CONSOLIDATED SAF.ETY VALVE CO. t1. ASHTON VALVE CO.
have made affidavits for the complainant in direct conflict with those read by the defendant. Such testimony is entitled to but slight consideration, and at this late day the cause should not be reopened to receive it. We see no reason why the complainant is not entitled to the usual decree. It would not be wise, in our judgment, to instruct the master in advance as to the course he shall pursue. Both parties will be fully protected by exceptions to his report, and, should the m,aster be in doubt, he can, if he desires to do so, apply at any time to the court for instructions. The motion for a rehearing is denied. WALLACE, J., concurs.
CONSOLIDATED SAFETY VALVE Co. v. ASHTON VALVE Co. and others. (Two Cases.)1
«(Ji;rcuit Oourt, D. Massachusetts. January, 1886.)
In a bill filed more than a year after the patent expired, an injunction was asked against the use or sale of infringing devices, should any be found in defendant's possession, and also against the use of the tools and paraphernalia of infringement made during the life of the patent for the purpose of infringement. Held, that the bill was not for diSCOVery in aid of a SUlt at law, but was a bill for discovery and relief, and as such within the decisions in Root v. Railway 00., 105 U. B. 189, and Lord v. Whitelwad. 24 Fed. Rep. 801. J. SAME-RICHARDSON VALVE-PATENT No. 85.963. On motion for preliminary injunction, complainant relied on the decision of the supreme court sustaining the Richardson patent. Oonsolidated Valve 00. v. Safety Valve 00., 113 U. B. 157; B. C. 5 Bup. Ct. Rep. 513. Held, that if applicable to the present case, that decision would, of course, be conclusive; but, there being a doubt whether defendants' device came within it, a preliminary injunction was refused. 1.
PATENTS FOR INVENTIONs-BILL IN EQUITy-ExPIRED PATENT.
SAME-OFFICERS OF CORPORATION AS DEFENDANTS·
.A. demurrer by two of the defendants, officers of the corporation defendant, based upon the ground that they had no connection with the alleged infringement, overruled.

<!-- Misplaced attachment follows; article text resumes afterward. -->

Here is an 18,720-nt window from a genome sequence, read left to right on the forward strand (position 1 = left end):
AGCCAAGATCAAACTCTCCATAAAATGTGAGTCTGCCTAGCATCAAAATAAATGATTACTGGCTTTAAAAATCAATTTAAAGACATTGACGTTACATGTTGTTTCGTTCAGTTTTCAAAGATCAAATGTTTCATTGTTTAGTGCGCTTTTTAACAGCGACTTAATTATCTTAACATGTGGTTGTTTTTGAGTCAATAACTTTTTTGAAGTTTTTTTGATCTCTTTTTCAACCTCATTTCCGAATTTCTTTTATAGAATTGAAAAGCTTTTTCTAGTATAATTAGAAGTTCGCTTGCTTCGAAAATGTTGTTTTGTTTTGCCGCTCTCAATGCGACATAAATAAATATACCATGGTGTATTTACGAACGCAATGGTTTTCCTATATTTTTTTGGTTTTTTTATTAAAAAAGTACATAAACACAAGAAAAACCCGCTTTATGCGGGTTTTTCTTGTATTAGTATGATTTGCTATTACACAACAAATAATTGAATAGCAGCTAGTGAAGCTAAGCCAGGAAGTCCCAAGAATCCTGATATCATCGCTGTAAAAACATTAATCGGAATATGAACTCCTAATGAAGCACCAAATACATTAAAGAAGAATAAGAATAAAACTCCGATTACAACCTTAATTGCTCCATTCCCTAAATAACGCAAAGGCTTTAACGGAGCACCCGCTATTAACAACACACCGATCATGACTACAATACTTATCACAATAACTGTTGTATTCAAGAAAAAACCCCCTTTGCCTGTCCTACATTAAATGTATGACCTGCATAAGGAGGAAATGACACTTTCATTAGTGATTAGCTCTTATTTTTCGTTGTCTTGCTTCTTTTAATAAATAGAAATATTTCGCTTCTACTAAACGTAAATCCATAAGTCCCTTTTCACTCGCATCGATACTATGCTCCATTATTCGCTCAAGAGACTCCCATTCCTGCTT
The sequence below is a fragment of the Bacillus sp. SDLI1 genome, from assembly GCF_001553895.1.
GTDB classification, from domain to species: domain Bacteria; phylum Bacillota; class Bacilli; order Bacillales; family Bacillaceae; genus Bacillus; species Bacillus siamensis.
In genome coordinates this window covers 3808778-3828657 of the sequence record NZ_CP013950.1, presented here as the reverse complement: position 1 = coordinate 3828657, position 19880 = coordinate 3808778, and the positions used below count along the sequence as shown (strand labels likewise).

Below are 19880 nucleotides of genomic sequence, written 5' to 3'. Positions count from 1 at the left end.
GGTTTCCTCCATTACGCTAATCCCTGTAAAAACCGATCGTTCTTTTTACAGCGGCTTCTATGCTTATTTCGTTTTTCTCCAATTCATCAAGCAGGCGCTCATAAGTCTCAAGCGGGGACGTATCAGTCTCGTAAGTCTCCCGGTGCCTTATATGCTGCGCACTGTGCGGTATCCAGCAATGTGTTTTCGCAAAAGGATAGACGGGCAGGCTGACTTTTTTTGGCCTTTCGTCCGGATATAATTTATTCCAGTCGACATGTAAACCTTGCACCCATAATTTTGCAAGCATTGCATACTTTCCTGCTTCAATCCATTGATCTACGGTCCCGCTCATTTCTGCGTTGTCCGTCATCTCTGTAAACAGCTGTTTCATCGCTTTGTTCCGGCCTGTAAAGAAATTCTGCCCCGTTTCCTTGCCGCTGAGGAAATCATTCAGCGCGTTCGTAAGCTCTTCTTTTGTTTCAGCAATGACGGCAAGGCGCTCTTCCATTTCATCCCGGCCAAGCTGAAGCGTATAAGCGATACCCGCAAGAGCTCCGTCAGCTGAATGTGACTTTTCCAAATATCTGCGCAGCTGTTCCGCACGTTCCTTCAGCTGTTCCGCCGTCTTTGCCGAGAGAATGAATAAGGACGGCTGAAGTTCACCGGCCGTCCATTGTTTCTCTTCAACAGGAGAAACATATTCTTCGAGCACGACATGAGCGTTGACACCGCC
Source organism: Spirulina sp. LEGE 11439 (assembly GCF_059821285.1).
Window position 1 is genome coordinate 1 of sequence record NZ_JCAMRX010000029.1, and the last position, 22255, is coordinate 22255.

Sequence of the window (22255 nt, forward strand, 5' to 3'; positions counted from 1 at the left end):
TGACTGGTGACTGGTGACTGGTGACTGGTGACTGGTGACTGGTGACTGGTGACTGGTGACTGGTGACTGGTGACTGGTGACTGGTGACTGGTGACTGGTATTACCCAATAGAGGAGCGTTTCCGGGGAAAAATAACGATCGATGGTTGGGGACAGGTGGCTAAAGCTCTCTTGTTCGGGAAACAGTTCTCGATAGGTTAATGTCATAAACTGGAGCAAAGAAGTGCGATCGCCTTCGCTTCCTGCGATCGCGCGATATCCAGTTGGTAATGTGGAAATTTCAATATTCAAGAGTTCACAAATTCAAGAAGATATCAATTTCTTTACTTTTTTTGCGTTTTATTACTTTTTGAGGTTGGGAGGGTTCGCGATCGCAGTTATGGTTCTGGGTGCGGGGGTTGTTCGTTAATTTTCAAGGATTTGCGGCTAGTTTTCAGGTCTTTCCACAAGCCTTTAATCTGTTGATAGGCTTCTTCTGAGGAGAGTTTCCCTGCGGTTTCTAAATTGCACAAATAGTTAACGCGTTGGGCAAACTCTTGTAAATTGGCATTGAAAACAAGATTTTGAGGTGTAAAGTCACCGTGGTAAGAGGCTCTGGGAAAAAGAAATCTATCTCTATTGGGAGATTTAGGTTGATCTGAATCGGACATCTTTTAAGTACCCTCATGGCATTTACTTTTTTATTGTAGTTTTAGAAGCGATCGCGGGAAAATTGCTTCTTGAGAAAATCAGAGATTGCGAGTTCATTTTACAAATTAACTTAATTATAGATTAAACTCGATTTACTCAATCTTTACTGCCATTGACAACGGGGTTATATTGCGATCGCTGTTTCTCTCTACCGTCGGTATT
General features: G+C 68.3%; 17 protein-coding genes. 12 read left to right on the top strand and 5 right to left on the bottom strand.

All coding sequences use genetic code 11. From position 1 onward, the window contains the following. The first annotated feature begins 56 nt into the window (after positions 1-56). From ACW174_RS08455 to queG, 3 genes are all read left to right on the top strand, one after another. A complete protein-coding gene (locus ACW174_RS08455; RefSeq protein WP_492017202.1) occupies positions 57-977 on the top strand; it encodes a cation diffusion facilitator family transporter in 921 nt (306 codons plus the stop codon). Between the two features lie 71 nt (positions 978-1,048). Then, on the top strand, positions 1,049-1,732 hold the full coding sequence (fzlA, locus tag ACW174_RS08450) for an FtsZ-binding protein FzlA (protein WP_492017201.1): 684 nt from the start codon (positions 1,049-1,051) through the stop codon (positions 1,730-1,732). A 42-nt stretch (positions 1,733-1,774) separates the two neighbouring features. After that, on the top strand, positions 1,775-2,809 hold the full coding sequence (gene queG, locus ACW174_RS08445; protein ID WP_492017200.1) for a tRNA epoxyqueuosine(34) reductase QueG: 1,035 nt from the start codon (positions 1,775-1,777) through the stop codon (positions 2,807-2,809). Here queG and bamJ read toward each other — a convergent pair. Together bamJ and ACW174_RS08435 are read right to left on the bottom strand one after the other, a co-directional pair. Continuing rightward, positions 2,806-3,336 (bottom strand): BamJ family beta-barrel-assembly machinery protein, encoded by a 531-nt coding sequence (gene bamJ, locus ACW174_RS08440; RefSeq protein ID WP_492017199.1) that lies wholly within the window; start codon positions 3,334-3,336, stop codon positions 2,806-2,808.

In Equity. Thomas W. Clarke, for complainant. James E. Maynadier, for defendant. COLT, J. The bill in equity No. 2,164, brought upon patent No. 58,294, granted to George W. Richardson, which expired September 25, 1883, is not a bill for discovery in aid of a suit at law, but is a bill for discovery and relief, and as such it falls within the decisions of Root v. Railway 00., 105 U. S. 189, and Lord v. Whitehead, 24 Fed. Rep. 801. Equitable jurisdiction iB Bought to be sustained on the ground that the bill seeks relief, by way of injunction, against
1 Reported by
Charles C. Linthicum, Esq., of the Chicago bar.
the use or sale by the defendants of any of the valves embodying the invention, should any be found in their possession, and also against the use of the tools and paraphernalia of infringement made during the life of the patent for the purpose of infringement. In a bill in equity, brought more than a year after the patent has expired, we do not see how an injunction can be granted under the allegations of the bill in respect to the matters prayed for, and we do not think the cases cited by plaintiff's counsel sustain his position. For these reasons the demurrer of the defendants must be sustained, and the bill dismissed. The bill in equity No. 2,165, brought upon patent No. 85,963, dated January 19,1869, granted to George W. Richardson, prays for a preliminary injunction. The complainant relies upon the decision of the supreme court, sustaining the Richardson patents. Consolidated, Valve Co. v. Safety Valve Co., 113 U. S. 157; S. C. 5 Sup. Ct. Rep. 513. We recognize the binding authority of that decision, and, if applicable to the present case, it is, of course, conclusive. But upon this point we have a doubt. There is much going to show that the supreme court construed the Richardson patents to cover a valve in which the outlet from the huddling-chamber was smaller than the inlet, and that this was one of the main features of the invention. In the case before us the outlet is larger than the inlet. Whatever opinion the court may come to upon a full hearing on the merits of the case, we do not think the complainant's right to a preliminary injunction so free from doubt that the court should grant it. Under these circumstances the motion must be denied. The demurrers of two of the defendants, Ashton and Reed, officers of the defendant corporation, based upon the ground that they have no connection with the alleged infringement, are overruled. It is clear that they are proper parties to the bill.
NORTON DOOR CHECK & SPRING Co. v. ELLIOTT PNEUMATIO DoonCHECK Co. and others.
(Oircuit OOU'I't, D. Massachusetts. December 4, 1885.)
PATENTS FOR INVENTIONS-INFRINGEMENT-MACHINES FOR CLOSING DOORS WITHOUT SLAMMING.
Patent No. 144,926, to F. H.Richards, November 25,1873, for improvement in door-sprmgs, and No. 251,790, granted to Lewis C. Norton, January3, 1882, for improvement in door-checks, compared with Elliott's patent, and held, that the second claim of the Richards patent is infringed thereby, butthat the first claim of the Norton patent is not infringed thereby.
In Equity. Chauncey Smith and Geo. O. G. Coole, for complainants.